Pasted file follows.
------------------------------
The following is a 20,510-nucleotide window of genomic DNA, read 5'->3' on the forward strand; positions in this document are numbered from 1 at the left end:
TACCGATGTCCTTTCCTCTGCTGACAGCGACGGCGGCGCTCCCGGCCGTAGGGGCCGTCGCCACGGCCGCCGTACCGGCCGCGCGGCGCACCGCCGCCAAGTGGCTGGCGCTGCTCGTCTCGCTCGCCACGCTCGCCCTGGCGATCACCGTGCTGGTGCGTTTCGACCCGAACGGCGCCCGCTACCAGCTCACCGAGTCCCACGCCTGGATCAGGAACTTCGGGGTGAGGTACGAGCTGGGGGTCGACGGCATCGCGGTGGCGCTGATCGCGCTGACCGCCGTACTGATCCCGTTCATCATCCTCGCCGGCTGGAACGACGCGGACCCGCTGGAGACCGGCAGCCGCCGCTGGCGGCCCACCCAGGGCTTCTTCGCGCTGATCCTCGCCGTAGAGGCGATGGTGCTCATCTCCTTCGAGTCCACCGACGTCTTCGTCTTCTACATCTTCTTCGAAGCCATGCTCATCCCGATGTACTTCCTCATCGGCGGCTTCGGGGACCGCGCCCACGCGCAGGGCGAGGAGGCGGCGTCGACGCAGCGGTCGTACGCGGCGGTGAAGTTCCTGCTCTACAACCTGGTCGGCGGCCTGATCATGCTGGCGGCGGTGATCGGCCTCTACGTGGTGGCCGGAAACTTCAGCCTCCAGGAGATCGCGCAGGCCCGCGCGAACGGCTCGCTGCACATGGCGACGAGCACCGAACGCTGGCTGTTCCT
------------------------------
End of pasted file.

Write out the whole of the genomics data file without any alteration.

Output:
The following is a 20,510-nucleotide window of genomic DNA, read 5'->3' on the forward strand; positions in this document are numbered from 1 at the left end:
TACCGATGTCCTTTCCTCTGCTGACAGCGACGGCGGCGCTCCCGGCCGTAGGGGCCGTCGCCACGGCCGCCGTACCGGCCGCGCGGCGCACCGCCGCCAAGTGGCTGGCGCTGCTCGTCTCGCTCGCCACGCTCGCCCTGGCGATCACCGTGCTGGTGCGTTTCGACCCGAACGGCGCCCGCTACCAGCTCACCGAGTCCCACGCCTGGATCAGGAACTTCGGGGTGAGGTACGAGCTGGGGGTCGACGGCATCGCGGTGGCGCTGATCGCGCTGACCGCCGTACTGATCCCGTTCATCATCCTCGCCGGCTGGAACGACGCGGACCCGCTGGAGACCGGCAGCCGCCGCTGGCGGCCCACCCAGGGCTTCTTCGCGCTGATCCTCGCCGTAGAGGCGATGGTGCTCATCTCCTTCGAGTCCACCGACGTCTTCGTCTTCTACATCTTCTTCGAAGCCATGCTCATCCCGATGTACTTCCTCATCGGCGGCTTCGGGGACCGCGCCCACGCGCAGGGCGAGGAGGCGGCGTCGACGCAGCGGTCGTACGCGGCGGTGAAGTTCCTGCTCTACAACCTGGTCGGCGGCCTGATCATGCTGGCGGCGGTGATCGGCCTCTACGTGGTGGCCGGAAACTTCAGCCTCCAGGAGATCGCGCAGGCCCGCGCGAACGGCTCGCTGCACATGGCGACGAGCACCGAACGCTGGCTGTTCCT